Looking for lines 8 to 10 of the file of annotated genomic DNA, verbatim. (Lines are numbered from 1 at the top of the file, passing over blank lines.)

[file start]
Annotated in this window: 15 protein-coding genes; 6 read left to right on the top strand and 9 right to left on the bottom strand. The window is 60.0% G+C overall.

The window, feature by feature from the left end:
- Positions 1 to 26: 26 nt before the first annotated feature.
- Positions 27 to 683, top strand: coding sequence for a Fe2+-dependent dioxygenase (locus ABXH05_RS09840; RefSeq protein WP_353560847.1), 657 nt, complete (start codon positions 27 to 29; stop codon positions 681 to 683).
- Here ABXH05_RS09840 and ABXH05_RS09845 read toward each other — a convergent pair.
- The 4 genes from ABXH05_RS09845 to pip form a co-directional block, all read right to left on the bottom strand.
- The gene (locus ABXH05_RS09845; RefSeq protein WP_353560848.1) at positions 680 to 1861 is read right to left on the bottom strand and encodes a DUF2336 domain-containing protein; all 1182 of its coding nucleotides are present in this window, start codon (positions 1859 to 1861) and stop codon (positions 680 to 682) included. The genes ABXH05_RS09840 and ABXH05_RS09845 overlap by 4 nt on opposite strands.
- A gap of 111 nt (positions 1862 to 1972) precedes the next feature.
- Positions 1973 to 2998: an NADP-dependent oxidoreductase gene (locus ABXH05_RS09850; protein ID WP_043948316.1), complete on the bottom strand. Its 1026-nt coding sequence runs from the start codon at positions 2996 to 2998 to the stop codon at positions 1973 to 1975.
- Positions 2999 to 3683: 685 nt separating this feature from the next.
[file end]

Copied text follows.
- A gap of 111 nt (positions 1862 to 1972) precedes the next feature.
- Positions 1973 to 2998: an NADP-dependent oxidoreductase gene (locus ABXH05_RS09850; protein ID WP_043948316.1), complete on the bottom strand. Its 1026-nt coding sequence runs from the start codon at positions 2996 to 2998 to the stop codon at positions 1973 to 1975.
- Positions 2999 to 3683: 685 nt separating this feature from the next.